Driving social mobility? Competitive collaboration in degree apprenticeship development

Guest blog by Claire Newhouse, Head of Apprenticeships and Skills, Leeds Trinity University

Degree apprenticeships present an opportunity for universities to contribute directly towards improving productivity by increasing the number of people in local and regional economies with higher-level skills.  They offer a new income stream for universities, but they also provide a means for diversifying HE entrants.  The dual role for apprenticeships, as a mechanism for boosting productivity and enhancing social mobility, is not without tension, although it can, at times, be taken for granted by government. 

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The link between KEF, anchor institutions and the Industrial Strategy

Monika Antal, Executive Manager

Alongside the Research Excellence Framework (REF) that assesses research, and a Teaching Excellence and Student Outcomes Framework (TEF) that measures teaching we are now gearing up for the Knowledge Excellence Framework (KEF), which as you would expect will examine knowledge excellence. Yesterday’s announcement regarding the KEF pilots, of which the University of Sheffield will be one of the first participants, presents a timely opportunity to examine the broader context surrounding the KEF, and its linkages with other initiatives.

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Higher-level skills for the future

Guest blog by Professor Tim Thornton, Deputy Vice-Chancellor at the University of Huddersfield

One of the key strengths of the Leeds City Region is its unique concentration of world-class universities, and the diverse contributions that each makes towards the higher-level skills and innovation agendas. As part of the wider Yorkshire region, Leeds City Region can rightly-claim to be a ‘skills magnet’, which is able to attract new forms of inward investment and act as a seedbed for regeneration and growth.

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Universities and Local Industrial Strategies ‘Part two: harnessing the expertise of universities’

In this guest blog, Kevin Richardson, from the Local Academy, makes the case why universities should take an active role in developing and implementing local industrial strategies.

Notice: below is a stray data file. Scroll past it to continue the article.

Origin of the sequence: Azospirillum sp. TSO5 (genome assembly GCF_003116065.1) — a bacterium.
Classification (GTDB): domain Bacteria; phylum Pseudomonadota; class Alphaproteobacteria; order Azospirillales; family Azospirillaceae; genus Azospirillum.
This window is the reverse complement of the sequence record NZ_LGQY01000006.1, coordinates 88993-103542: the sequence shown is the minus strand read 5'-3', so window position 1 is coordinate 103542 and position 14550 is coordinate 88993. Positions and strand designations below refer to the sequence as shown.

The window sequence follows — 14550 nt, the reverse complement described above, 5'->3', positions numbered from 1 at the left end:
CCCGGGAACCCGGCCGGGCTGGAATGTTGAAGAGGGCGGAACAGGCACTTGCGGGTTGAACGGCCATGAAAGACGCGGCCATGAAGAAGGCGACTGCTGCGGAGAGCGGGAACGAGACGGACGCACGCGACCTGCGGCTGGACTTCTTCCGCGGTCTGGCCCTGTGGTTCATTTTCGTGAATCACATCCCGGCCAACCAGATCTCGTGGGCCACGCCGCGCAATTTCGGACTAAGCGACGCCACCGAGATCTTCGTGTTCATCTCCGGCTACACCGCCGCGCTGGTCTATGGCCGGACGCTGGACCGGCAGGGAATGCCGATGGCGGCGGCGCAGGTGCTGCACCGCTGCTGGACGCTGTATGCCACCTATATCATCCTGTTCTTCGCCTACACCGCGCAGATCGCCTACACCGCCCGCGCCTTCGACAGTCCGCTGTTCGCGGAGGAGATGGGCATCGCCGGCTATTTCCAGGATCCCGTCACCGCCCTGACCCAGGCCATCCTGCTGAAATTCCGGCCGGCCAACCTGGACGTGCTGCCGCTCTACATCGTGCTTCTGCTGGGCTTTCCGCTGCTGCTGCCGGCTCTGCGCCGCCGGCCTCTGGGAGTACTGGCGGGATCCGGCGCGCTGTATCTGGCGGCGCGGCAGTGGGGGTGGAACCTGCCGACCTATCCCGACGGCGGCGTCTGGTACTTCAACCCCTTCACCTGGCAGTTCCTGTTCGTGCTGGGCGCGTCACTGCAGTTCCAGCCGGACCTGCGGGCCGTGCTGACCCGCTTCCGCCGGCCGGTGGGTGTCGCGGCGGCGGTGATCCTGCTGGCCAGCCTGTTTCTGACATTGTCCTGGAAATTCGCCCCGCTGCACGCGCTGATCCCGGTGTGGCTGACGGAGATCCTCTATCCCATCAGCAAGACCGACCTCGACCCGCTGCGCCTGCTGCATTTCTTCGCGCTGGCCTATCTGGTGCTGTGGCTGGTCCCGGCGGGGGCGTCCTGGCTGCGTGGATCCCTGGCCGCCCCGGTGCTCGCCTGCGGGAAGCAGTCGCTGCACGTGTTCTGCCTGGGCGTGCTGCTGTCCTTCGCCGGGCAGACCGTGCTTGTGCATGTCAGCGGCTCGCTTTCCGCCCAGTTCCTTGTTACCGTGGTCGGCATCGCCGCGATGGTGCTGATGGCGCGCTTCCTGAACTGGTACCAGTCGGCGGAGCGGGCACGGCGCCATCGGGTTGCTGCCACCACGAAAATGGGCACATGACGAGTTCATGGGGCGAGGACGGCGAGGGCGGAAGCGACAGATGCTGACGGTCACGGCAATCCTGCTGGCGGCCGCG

Part one of this blog set out a number of reasons why universities could be forgiven for taking a sceptical approach to supporting the development of Local Industrial Strategies (LISs). However, the blog also argued that adopting a longer-term perspective may prove to be the best option.

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Civic universities and anchor institutions – from rhetoric to reality

Guest blog by Nicky Denison and Les Newby

The debate on the future of universities in the UK is a sculpted fog of opportunity and uncertainty.  Higher education (HE) is recognised as central to economic success more than ever before; and, with the growth of universities, there is scope for more people, businesses and communities to connect to the benefits that HE offers. But equally,

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Universities and Local Industrial Strategies ‘Part one: glass half-empty?’

In this guest blog, Kevin Richardson, from the Local Academy, makes the case why universities should take an active role in developing and implementing local industrial strategies.

Universities can be forgiven for taking a glass half-empty stance when supporting the development of Local Industrial Strategies (LISs). However, embracing a wider and longer-term perspective may prove the better option.

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YU on the front foot in thinking about future ‘growth’ funding

Kevin Richardson, Local Academy

Yorkshire Universities (YU) are very much on the front foot, working collaboratively with important local stakeholders, well in advance of the expected consultation on the UK Shared Prosperity Fund. The new strategic approach of YU is certainly helping members and their partners to prepare for important decisions ahead. Delivered in association with the Local Academy, those attending a recent workshop challenged each other to identify the five biggest challenges ahead;

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YU response to the UK2070 inquiry into regional inequalities

The UK2070 Commission is an independent inquiry into city and regional inequalities in the UK. Chaired by Lord Kerslake, it has been set up to conduct a review of the policy and spatial issues related to the UK’s long-term city and regional development. Read YU’s response in full here.

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The role of universities in remaking towns post-Brexit

Professor Roger Lewis, YU Associate 

Remaking British towns after Brexit: key actions for policy makers and planners, published by the Carnegie UK Trust is a timely contribution to discussions surrounding the opportunities and challenges facing the UK post-Brexit.

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